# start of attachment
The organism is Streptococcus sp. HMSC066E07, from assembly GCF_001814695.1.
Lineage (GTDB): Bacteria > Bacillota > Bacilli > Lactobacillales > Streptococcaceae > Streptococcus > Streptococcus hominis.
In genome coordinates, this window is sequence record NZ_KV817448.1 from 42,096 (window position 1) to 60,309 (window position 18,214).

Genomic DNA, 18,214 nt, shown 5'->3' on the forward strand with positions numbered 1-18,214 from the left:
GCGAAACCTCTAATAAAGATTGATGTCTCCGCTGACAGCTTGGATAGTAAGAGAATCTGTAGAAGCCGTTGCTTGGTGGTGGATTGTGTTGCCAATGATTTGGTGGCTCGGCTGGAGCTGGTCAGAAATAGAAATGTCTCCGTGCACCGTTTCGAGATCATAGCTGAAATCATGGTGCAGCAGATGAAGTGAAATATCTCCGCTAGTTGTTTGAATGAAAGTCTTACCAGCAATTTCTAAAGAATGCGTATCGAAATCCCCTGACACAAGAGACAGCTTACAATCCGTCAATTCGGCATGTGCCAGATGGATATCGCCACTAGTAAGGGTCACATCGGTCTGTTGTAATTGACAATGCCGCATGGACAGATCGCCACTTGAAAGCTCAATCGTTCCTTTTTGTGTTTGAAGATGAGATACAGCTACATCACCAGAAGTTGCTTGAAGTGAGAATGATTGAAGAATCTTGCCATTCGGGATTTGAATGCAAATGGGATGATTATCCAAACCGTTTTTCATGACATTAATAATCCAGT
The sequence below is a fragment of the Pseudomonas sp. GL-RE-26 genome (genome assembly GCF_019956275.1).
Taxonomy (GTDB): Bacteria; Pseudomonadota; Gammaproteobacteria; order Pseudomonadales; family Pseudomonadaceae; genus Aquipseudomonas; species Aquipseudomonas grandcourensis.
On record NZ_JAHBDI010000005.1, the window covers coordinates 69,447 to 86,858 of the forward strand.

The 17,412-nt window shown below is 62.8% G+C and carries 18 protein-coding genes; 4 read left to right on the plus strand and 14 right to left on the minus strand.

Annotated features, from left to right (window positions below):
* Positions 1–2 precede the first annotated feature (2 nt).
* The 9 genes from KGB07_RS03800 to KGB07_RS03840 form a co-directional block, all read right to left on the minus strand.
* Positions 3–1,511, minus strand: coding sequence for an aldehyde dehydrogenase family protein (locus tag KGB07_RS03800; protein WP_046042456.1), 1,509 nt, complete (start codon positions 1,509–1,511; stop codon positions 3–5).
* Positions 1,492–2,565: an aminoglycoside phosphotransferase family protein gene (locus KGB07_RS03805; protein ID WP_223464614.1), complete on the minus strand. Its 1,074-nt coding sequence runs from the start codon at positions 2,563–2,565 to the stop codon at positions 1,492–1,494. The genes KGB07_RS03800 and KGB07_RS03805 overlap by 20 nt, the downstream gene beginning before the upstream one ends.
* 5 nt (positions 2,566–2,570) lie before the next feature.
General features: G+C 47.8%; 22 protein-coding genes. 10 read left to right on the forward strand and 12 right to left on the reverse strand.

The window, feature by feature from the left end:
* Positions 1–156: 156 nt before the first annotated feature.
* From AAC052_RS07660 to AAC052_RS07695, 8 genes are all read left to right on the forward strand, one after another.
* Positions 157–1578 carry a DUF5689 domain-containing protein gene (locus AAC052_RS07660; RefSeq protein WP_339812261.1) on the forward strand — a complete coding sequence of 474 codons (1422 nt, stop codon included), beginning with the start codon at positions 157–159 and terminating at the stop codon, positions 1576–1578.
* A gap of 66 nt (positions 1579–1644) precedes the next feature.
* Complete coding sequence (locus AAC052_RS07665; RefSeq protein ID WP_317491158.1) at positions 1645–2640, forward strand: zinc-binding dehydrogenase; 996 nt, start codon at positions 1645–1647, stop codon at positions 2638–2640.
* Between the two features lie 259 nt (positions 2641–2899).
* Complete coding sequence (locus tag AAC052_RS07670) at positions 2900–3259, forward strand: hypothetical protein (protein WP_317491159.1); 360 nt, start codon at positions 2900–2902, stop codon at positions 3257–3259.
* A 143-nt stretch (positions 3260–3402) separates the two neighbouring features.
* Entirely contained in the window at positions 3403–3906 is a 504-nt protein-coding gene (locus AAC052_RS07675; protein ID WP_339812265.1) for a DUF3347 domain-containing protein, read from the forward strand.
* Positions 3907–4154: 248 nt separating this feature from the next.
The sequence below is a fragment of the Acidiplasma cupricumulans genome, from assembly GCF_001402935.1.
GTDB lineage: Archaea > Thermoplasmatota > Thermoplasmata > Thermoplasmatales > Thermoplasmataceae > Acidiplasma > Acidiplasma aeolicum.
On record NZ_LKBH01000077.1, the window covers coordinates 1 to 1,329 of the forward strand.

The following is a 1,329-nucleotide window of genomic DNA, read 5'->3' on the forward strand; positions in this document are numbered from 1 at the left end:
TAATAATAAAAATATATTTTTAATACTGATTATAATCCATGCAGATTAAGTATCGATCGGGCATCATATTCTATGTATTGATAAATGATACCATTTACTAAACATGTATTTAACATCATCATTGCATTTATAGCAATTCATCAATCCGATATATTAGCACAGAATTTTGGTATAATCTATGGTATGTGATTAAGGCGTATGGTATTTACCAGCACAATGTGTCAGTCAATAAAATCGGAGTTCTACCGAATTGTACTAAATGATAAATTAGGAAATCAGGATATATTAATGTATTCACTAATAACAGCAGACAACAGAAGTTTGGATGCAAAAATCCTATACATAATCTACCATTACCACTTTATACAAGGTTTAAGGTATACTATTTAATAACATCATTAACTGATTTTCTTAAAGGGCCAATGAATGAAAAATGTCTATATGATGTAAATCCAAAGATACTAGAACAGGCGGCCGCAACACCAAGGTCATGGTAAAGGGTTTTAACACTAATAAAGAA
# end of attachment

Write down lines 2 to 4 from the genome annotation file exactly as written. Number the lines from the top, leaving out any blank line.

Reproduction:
Lineage (GTDB): Bacteria > Bacillota > Bacilli > Lactobacillales > Streptococcaceae > Streptococcus > Streptococcus hominis.
In genome coordinates, this window is sequence record NZ_KV817448.1 from 42,096 (window position 1) to 60,309 (window position 18,214).

Genomic DNA, 18,214 nt, shown 5'->3' on the forward strand with positions numbered 1-18,214 from the left: